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A Necropolis For The Living - The Shocking Truth About IRI

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Ramin Etebar,MD

Joined: 21 May 2004
Posts: 74
Location: USA

PostPosted: Tue May 09, 2006 7:36 am    Post subject: A Necropolis For The Living - The Shocking Truth About IRI Reply with quote

A Necropolis For The Living - The Shocking Truth About IRI

Dear Worldwide friends

On the eve of the UN Security Council meeting on Iranian mullahs quest for obtaining nuclear weapons,
I deemed it necessary to recommend reviewing the following article as well as watching the two videos.

Discussion about rogue regimes is usually bifurcated. On the one hand are weapons of mass destruction. On the other hand are human-rights abuses. But make no mistake: These issues are inseparable. We care whether or not a country has WMD capabilities only because of its record on human rights.

And it is why we should be terrified at the prospect of a nuclear Iran. Regardless of size or ideology, every rogue state from Hitler's Germany to Pol Pot's Cambodia has brutalized its people. In that sense, Iran is no different. There is one way, however, in which Iran is different. In most repressive states, such atrocities are cloaked in secrecy. Word of Russia's Gulag Archipelago, for instance, was smuggled out over decades and denied by Soviet apologists for generations. In Iran, however, torture and abasement are not just a province of the secret police. They are also a matter of public policy.

Reading about these atrocities is terrible. Seeing them is worse. The most disturbing sequence develops slowly. First, shovels work at the dusty ground in a public square. They dig two holes, about four feet deep. Then two bodies are carried out, and although they are wrapped in white sheets, they are animated. Hands lower them into the holes. They jerk and wobble while dirt is packed around them. Then the stones start flying. Dozens of men - ordinary Iranians, some young, some old - begin pelting the white bags with hundreds of rocks the size of a fist. As the ghoulish spectacle unfolds, the most alarming aspect - more sickening than the way the white bags wriggle and dance - is the demeanor of the men doing the killing. For them, this is not grim work; they are euphoric.

This is the face of the Iranian regime that so hungers for a nuclear bomb. We would do well not to forget it.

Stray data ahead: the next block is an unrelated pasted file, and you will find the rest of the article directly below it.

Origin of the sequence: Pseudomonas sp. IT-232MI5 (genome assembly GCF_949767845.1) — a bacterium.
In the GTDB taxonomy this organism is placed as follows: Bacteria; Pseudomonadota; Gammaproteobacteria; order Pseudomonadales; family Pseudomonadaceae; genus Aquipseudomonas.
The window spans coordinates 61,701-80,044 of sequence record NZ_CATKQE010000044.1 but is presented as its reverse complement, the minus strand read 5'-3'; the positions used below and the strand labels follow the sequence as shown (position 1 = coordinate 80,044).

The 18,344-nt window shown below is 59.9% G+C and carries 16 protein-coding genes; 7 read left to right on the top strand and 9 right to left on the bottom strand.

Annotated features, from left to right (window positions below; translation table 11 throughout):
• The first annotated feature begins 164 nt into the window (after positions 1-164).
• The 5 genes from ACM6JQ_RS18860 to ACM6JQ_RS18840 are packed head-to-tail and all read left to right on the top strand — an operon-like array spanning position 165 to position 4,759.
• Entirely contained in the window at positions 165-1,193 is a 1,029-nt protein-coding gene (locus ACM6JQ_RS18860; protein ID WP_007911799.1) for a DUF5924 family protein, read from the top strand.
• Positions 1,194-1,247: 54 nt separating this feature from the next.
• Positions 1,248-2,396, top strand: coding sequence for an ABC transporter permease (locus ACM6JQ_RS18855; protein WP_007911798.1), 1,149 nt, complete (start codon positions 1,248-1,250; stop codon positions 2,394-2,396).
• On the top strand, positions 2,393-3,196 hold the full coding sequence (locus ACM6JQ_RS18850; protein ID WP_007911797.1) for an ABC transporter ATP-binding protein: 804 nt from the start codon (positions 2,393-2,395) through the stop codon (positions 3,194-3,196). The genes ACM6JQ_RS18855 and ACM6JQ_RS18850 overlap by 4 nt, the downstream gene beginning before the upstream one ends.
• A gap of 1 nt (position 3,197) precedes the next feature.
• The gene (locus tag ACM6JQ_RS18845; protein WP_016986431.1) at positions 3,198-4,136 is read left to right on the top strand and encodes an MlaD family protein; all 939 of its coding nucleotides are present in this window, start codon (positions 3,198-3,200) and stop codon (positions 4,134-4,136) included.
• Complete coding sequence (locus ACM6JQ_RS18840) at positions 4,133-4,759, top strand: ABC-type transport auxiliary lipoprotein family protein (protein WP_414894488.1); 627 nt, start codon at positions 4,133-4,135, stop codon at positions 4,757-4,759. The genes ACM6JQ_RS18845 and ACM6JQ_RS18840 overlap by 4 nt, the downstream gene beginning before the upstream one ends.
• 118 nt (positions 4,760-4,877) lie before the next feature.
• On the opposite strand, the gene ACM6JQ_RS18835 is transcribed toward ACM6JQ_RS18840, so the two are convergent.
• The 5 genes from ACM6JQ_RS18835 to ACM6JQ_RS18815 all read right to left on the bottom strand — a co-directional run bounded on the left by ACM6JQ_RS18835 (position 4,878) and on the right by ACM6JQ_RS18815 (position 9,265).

Respectfully Submitted

Ramin Etebar, MD

Iranian-American physician,
Human Rights and political activist

A Necropolis For The Living

January 14, 2003
Iran va Jahan
Nicole Sadighi


The video for this savage act of stoning can be viewed here Video #1 ( http://www.iranvajahan.net/realaudio/fa.13801211.3..v.ram )

I recently observed a video footage; which had been recorded and smuggled out of the Islamic Republic of Iran by Iranian officials who had consequently endangered their lives in the process. Whilst I began to watch this brutal account, I became increasingly disturbed and upset by the scenes. As Ali Razini, head of Tehran's Justice Department, announced the verdict for the four accused men on the amplifier, they were brought to centre stage like lambs to the slaughter, surrounded by a boisterous crowd of the revolutionary fanatics, who had scavenged their way to collect their weapons of rocks, drooling like blood thirsty wolves for their first kill.

Following a lashing, the men were covered in white shrouds, whilst a few men with spades finished digging their death pits. The accused were then placed in the pits and Razini throws the first stone – the Roman thumbs down. The four men, who were buried up to their waists, could only aimlessly try and attempt to somehow avoid the avalanche of rocks, but sadly, like prey caught in a trap, they could not avoid the inevitable. Soon their white shrouds were reddened with the colour that symbolises the personality of the government of the Islamic Republic. This 10-minute long recording is one of the tapes of an actual display of public executions by stoning and is the unruly portrayal of the subjugated society of the Islamic Republic of Iran.